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JohnD

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PostPosted: Tue Aug 06, 2013 4:12 pm Reply with quote

An interesting thing about overlap panels or featheredge fencing, is that it is quite thin, and is fully exposed to the weather. So in heavy rain it will be saturated, and in dry or sunny weather, or dry wind, it will quickly dry out. This means that it does not provide the warm, moist conditions with water and air that wood decay loves. So even without treatment, the thin panels will last fairly well. However, the batten and posts, being thicker, will rot quickly if not treated, because they will stay damp for longer.

Most Fence treatments have an ornamental value only, although they leave a waxy film that sheds water until it erodes after a few years.

Posts usually rot and break off just above ground level, where they have both moisture coming from teh ground, and air, and the junction is the perfect satte of dampnes for rot and decay.

BTW metal fence post supports are awful.

Concrete posts, and concrete spurs, last longest. You will have a terrible job getting metalposts out when they twist, lean, or are in the wrong place.
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howardino (6 Aug 2013)
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howardino

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PostPosted: Tue Aug 06, 2013 10:36 pm Reply with quote

JohnD wrote:


Posts usually rot and break off just above ground level, where they have both moisture coming from teh ground, and air, and the junction is the perfect satte of dampnes for rot and decay.

BTW metal fence post supports are awful.

Concrete posts, and concrete spurs, last longest. You will have a terrible job getting metalposts out when they twist, lean, or are in the wrong place.


I was going to use coloured stone chippings as a border - so could remove surface level soil away from post.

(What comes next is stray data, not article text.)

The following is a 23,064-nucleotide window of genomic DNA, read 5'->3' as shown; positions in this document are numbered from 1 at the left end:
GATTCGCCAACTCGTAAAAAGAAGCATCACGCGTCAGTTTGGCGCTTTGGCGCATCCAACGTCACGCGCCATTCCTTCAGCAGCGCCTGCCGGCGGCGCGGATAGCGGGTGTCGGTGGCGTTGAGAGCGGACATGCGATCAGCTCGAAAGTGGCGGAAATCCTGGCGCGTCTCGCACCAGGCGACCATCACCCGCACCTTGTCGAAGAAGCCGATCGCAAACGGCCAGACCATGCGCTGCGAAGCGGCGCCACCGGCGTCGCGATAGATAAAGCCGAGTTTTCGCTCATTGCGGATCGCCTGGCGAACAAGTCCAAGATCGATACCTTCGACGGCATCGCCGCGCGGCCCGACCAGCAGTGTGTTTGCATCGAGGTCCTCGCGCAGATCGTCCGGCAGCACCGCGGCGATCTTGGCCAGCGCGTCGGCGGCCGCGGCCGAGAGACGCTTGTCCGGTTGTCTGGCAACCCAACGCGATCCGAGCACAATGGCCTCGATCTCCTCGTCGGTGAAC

The chap who installed the fence panels used metal spikes drove them in so top of spike support sits flush at surface level and then used postcrete in and around the spike. The idea being it will be easier to take out the wooden post.
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Deluks

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PostPosted: Wed Aug 07, 2013 12:34 am Reply with quote

Paint them the year after installation. By then they will have faded to a uniform shade, (sometimes new panels can be slightly different shades) Never mind the water, the sun will do as much damage as the rain, and any treatment should help protect from UV rays, the more 'solid' the colour the better.

I recently used metpost spikes on a 4 foot fence using a similar method to the OP. I excavated about a foot, banged the post in and dumped concrete in the hole. The socket of the metpost was just below the surface and covered in gravel left flush with the soil. Worked better than expected but you have to keep checking and rechecking alignment as you hammer. A 6ft level held against the line helped quite a bit.
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howardino (8 Aug 2013)